OPINION: This article may contain commentary which reflects the author's opinion.
Democrats’ quest of hanging on to a very thin majority in the House during next year’s midterm elections is becoming more difficult as more members decide to retire rather than face a tough reelection prospect.
The latest to choose retirement is Rep. Tom Suozzi of New York, who announced his decision on Monday, dealing another blow to House Speaker Nancy Pelosi of California.
Instead of making another bid for Congress, Suozzi will join an increasingly crowded Democratic primary field in a quest to become New York’s next governor — a race that has blown wide open following the departure of disgraced and now former Gov. Andrew Cuomo amid a plethora of sexual harassment and misconduct findings.
During a virtual news conference, Suozzi told reporters he was leaving.
“I’m a common-sense Democrat. I don’t believe it’s about going to the far left or to the far right; it’s about trying to find the answers to the problems that we face,” he said.
“I’ll work with anybody,” he noted further. “It’s not about being politically correct. It’s about doing the correct thing to actually help people.”
.@katieglueck & @npfandos: Rep. Tom Suozzi Is Running for Governor of New York https://t.co/MaCZl42dQZ
— christopher white (@caw111) November 30, 2021
The New York Times adds:
Mr. Suozzi, who has most recently focused on federal negotiations over raising a cap on state and local tax deductions, has positioned himself as a vocal centrist who is quick to lash what he casts as the excesses of his party’s left wing.
His decision to run for governor, which he made official at a virtual news conference, will intensify and complicate the battle for moderate voters in one of the nation’s marquee Democratic primary contests next year.
Suozzi will face off against Gov. Kathy Hochul, who previously served as lieutenant governor and ascended to the governor’s mansion when Cuomo resigned.
The Horn News adds:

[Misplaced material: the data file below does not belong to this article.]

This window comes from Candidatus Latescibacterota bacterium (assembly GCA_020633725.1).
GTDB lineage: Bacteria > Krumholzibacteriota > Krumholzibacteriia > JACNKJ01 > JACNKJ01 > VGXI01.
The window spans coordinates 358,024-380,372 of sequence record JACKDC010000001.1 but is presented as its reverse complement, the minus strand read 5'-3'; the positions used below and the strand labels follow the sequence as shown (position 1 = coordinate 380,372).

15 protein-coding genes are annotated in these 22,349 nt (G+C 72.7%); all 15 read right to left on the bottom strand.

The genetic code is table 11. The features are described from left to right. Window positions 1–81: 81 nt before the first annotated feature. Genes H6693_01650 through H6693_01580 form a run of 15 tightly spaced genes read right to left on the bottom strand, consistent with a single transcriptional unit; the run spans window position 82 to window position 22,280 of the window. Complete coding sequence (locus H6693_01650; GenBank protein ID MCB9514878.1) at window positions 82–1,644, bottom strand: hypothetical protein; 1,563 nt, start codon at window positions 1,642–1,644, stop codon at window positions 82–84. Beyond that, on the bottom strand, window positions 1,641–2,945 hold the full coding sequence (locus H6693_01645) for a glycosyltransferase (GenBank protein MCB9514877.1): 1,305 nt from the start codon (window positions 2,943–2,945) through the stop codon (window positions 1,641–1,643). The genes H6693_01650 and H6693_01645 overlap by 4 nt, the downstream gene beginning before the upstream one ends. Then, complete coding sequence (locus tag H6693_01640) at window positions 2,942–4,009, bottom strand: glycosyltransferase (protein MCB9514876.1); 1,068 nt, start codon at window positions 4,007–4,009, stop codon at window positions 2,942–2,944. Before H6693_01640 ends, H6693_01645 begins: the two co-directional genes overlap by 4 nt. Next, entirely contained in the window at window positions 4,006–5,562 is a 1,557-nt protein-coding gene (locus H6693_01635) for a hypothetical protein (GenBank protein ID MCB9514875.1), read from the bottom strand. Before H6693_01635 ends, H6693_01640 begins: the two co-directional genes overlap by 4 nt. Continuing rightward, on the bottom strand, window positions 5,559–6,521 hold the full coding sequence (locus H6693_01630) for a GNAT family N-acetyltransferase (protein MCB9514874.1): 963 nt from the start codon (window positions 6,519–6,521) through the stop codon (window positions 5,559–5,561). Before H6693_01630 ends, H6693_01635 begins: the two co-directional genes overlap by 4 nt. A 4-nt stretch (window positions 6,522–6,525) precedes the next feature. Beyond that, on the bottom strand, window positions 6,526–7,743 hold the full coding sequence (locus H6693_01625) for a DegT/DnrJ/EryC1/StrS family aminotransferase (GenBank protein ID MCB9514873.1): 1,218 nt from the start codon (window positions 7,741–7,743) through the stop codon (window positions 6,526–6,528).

Suozzi represents Long Island, including its wealthy north shore, and parts of Queens in New York’s 3rd Congressional District. He survived a tough reelection in 2020, eking out a win in the swing district that tilts slightly toward Democrats.
The open race to replace him will likely be highly contested by both parties. Democrats have a five-vote margin in the House and are expected to lose seats in the midterm elections because of Biden’s unpopularity.
Rather than face another tough GOP challenge in a reelection battle, Suozzi in the governor’s race is expected to be able to draw on his moderate credentials as he faces several primary challengers running to his left.
While generic polling has Republicans well ahead in the quest for control of Congress next year, Suozzi said that had nothing to do with his decision to run for governor.
“I feel like this whole, you know, left-right extremist thing in our country is killing our country and it’s killing our state,” he told the Times. “I don’t think I could sit on the sidelines and watch what’s happening, watch what’s happening to our state, and not be engaged in an effort to try and bring it forward.”
Republicans, however, disagreed and noted that his seat will be targeted for a pickup.
“Tom Suozzi is making the smart decision to quit Congress rather than lose in 2022,” said Camille Gallo, a spokeswoman for the National Republican Congressional Committee.
That said, not all Democrats are thrilled that he’s throwing his hat into the ring, as the Times points out:
Jay Jacobs, the chairman of the New York State Democrats and of the party in Nassau County, also chaired Mr. Suozzi’s 2006 bid. He endorsed Ms. Hochul this year and said he recently sent Mr. Suozzi a memo with his assessment of the race.
“I don’t see any path for him to win and his entry into the race can only cost Kathy Hochul some votes,” he said.
But Suozzi confident he can build a winning coalition and cast himself as a risk-taker.
“I’ve shown that I’m willing to risk it all, sometimes with great success and sometimes crashing and burning,” he said. “But I’m willing to risk it all when I see something that needs to be done, and I’m willing to take those chances.”